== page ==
As a flamboyant veteran of Washington and New York City politics, the campaign strategist Roger J. Stone Jr. has been in any number of knock-’em-down scrapes over the years, reaching back four decades to his early days as a self-described “dirty trickster” in the Nixon administration.
But now Mr. Stone, a veteran adviser to President Trump who has long cut a piratical figure on the political scene, appears to be engaged in his stiffest fight yet: the one for his own legal future.
On Friday, a stream of developments in the special counsel investigation underscored his peril. An old friend — a former procuress from New York whom Mr. Stone has employed as an administrative worker — testified about him to the federal grand jury hearing evidence in the inquiry. Another old friend, a New York City radio host, has been subpoenaed to appear before the same grand jury. And one of his close aides was held in contempt of court for ignoring his own subpoena, though the order was stayed.
For months now, Mr. Stone, 65, has been a key focus of the inquiry by the special counsel, Robert S. Mueller III, into whether any Trump associates worked with Russian operatives who were secretly trying to tip the election in Mr. Trump’s favor. Mr. Stone is central to that question because he appeared to have advance knowledge of some of the moves that Russian hackers were making.
Mr. Stone dismissed the latest series of events on Friday afternoon, insisting that none of the three people knew anything about possible collusion with the Russians.
“None my associates have any such knowledge, and the ongoing attempt to interrogate them appears to be an effort to fabricate some other ‘crime’ to pressure me into testifying against the president,” he said. “It really has the smell of a witch hunt.”
Mr. Stone once said in a speech that he had “communicated with” Julian Assange, the founder of the anti-secrecy group WikiLeaks, and predicted that a trove of information about Hillary Clinton would be published before the 2016 election. And on Twitter, he seemed to correctly predict the release of emails — stolen by Russian hackers — sent and received by John D. Podesta, Mrs. Clinton’s campaign chairman.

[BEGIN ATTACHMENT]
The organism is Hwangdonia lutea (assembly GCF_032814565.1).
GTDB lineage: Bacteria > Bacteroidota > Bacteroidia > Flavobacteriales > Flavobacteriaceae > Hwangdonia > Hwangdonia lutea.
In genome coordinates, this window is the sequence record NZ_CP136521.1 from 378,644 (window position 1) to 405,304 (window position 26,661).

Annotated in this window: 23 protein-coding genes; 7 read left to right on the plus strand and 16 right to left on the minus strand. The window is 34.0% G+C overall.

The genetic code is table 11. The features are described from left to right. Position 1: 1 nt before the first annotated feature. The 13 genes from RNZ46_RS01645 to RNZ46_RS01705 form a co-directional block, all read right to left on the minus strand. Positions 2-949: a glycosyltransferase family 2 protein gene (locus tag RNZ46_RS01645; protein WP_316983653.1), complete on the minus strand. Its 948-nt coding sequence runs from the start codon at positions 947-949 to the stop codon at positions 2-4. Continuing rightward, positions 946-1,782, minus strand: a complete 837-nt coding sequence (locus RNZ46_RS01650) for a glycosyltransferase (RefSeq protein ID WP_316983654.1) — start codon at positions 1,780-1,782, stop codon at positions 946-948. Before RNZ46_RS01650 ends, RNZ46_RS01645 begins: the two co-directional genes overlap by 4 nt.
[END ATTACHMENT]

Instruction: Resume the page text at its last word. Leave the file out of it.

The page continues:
“Trust me,” Mr. Stone wrote, “it will soon the Podesta’s time in the barrel.”
Mr. Stone has also acknowledged that before the 2016 election, he traded private messages with Guccifer 2.0, the mysterious online figure that was instrumental in helping WikiLeaks release the emails and other political documents that eventually proved damaging to Mrs. Clinton’s presidential bid.
In an indictment unsealed last month, Mr. Mueller charged that Guccifer 2.0 was in fact a front for Russian intelligence officers. The indictment also said that a person “in regular contact with senior members” of Mr. Trump’s campaign had communicated with Guccifer 2.0. Government officials have identified that person as Mr. Stone.
At least two campaign officials — Mr. Trump’s eldest son, Donald Trump Jr., and a foreign policy adviser, George Papadopoulos — were aware of the Russian government’s interest in assisting the Trump campaign and were eager to receive the help. Mr. Trump said nothing ever came of those efforts. Mr. Stone’s predictions have raised questions about whether the campaign did have secret ties to the Russian hacking effort.